FSU archaeologist awarded NSF grant to research ancient peoples’ adaption to environmental change

Jessi Halligan is an assistant professor of anthropology at Florida State. Photo by Kendall Cooper.

An underwater archaeologist might conjure up the image of a deep-sea diver looking for buried treasure. But for Florida State University Assistant Professor of Anthropology Jessi Halligan, the spear tip she discovered during her field work this past summer is as good as gold.

The spear tip was discovered underwater among bones and wood that would likely not have been preserved on land because they would have dried out, succumbed to weather or been eaten by scavengers. Because of this better-preserved setting, Halligan and her team will be able to date these items and say when people were living in that area and how they adapted to the climate conditions of the period.

Halligan spent much of her summer conducting field work thanks to a nearly $250,000 grant from the National Science Foundation, which supports exploration into how ancient peoples adapted to climate change at the end of Earth’s last ice age, about 11,500 years ago.

“This grant is a huge deal,” she said. “It means my peers recognize this research as important enough to generously fund.”

Halligan’s present research focuses on how early hunting and gathering societies in the Americas adapted to the rapid environmental changes that occurred at the end of the Pleistocene era.

She and a team of graduate and undergraduate student researchers are collecting sediment samples from sinkholes in the Aucilla River basin, located southeast of Tallahassee. These samples provide more accurate and detailed evidence of the climate in those years in comparison to those taken from dry land.

“These early inhabitants had extremely resilient ways of life, and they were so good at handling change,” Halligan said. “We are trying to find out how they not only lived with the change, but how they thrived and created these really dynamic, robust societies.”

Halligan holds a spear tip that she recovered while doing underwater field work this summer in the Aucilla River basin. Photo by Kendall Cooper.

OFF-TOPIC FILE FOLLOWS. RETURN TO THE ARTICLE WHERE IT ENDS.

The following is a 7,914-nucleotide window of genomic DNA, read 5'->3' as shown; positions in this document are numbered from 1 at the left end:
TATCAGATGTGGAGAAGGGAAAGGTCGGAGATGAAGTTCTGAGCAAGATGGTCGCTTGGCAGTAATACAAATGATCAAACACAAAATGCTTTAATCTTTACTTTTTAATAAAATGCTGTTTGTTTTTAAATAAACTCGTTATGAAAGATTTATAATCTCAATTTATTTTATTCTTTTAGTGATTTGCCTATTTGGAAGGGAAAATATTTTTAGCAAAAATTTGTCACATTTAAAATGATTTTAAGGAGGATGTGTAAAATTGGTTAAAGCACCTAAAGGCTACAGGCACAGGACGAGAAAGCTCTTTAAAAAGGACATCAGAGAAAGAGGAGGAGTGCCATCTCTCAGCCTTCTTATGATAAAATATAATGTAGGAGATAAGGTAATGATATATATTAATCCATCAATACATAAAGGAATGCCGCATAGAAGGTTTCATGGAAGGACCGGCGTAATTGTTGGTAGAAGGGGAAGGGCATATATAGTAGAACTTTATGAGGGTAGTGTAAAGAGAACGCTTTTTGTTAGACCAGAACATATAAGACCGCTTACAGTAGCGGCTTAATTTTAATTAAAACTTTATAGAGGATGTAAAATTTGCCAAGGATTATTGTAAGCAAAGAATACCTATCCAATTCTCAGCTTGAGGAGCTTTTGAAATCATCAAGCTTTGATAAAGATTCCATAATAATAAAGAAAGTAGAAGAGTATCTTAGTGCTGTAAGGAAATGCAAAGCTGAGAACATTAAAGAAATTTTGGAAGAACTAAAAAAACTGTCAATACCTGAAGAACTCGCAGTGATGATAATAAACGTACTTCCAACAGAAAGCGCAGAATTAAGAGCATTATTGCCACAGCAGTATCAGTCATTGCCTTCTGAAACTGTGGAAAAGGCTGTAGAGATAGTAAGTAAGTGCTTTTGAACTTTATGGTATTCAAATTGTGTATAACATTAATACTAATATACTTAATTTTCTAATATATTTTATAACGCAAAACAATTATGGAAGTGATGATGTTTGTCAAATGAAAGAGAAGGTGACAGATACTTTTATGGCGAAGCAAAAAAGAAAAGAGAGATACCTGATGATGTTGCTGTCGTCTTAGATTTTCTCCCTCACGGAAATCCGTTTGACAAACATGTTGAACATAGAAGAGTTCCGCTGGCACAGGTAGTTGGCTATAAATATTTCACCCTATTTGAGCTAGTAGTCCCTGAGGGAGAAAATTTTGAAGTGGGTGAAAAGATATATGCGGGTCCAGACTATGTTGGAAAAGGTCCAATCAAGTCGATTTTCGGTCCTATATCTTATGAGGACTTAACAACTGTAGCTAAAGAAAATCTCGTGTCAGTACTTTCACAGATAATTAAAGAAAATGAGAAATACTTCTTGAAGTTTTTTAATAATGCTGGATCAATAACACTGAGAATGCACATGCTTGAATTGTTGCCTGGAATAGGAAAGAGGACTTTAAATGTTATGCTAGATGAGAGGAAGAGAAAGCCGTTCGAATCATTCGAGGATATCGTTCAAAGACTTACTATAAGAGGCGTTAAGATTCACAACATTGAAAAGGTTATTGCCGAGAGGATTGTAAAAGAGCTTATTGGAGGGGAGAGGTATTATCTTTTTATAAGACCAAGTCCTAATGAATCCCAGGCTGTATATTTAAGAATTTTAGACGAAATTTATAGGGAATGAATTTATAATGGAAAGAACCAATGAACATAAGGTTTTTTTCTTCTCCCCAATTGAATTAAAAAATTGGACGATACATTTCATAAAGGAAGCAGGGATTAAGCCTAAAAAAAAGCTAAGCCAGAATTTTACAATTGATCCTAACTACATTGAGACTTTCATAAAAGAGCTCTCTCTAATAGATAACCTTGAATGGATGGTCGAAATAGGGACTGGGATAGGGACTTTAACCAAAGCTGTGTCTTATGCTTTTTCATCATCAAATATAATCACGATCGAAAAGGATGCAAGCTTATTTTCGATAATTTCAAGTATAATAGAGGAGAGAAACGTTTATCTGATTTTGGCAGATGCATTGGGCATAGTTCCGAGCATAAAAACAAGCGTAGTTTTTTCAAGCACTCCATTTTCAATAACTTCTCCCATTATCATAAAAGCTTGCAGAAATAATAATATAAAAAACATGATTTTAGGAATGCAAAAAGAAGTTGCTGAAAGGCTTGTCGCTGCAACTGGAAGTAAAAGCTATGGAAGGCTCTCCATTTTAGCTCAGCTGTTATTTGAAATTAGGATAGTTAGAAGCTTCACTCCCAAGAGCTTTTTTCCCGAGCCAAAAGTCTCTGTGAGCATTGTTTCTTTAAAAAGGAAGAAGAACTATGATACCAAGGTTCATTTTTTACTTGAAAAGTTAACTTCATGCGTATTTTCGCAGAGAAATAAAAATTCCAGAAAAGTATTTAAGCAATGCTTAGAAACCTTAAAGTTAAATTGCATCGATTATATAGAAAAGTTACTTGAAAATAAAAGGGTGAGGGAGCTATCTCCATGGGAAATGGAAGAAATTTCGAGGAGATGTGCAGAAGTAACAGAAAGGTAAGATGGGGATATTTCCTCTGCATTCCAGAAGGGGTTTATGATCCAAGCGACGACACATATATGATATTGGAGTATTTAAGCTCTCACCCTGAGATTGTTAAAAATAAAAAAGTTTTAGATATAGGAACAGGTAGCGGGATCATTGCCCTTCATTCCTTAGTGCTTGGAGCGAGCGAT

In addition to taking sediment samples, Halligan and her team are sifting through the submerged sediment to find artifacts like stone tools and animal bones that are the remains of early civilization in the Americas. The people Halligan studies witnessed the extinction of many different species and rapid sea-level rise, among other symptoms of a fast-paced change in global climate. Understanding how these people adapted to a rapidly changing world could potentially aid modern society in adapting to climate extremes.

“This research tells us a lot about how ecological systems respond to really fast climatic change, like what plants or animals can bounce back most quickly, what doesn’t bounce back at all, and how it works that way,” Halligan said. “So, it has some big implications for the modern world in which we’re experiencing the second fastest rate of climate change on record.”

This current work is inherently collaborative, Halligan said, and this is why it’s so important that the NSF grant guarantees Halligan’s student researchers will be financially supported. Halligan said that this is a significant, and somewhat unique, component to the grant that allows for continuity of research. There is also a budget within the grant to fund increased participation by undergraduate and graduate students of historically underrepresented groups in the field of submerged landscape archaeology.

“My students are an absolutely crucial part of my research — I literally could not do it without them,” Halligan said. “The money allotted for training students of historically underrepresented groups is something that will make underwater archaeology much more accessible and will hopefully make a broader impact on how and what we preserve and interpret as cultural artifacts.”

Department of Anthropology chair Tanya Peres described funding from the NSF as the “gold standard” for many of the sciences, especially archaeology.

“To receive an NSF Senior Archaeology Award means that your peers have reviewed your research proposal and found it to be transformative and have the potential to broadly impact your field,” Peres said. “Dr. Halligan’s grant shows that she has established herself as a leading scholar in the archaeology of submerged landscapes, geoarchaeology and peopling of the Americas.”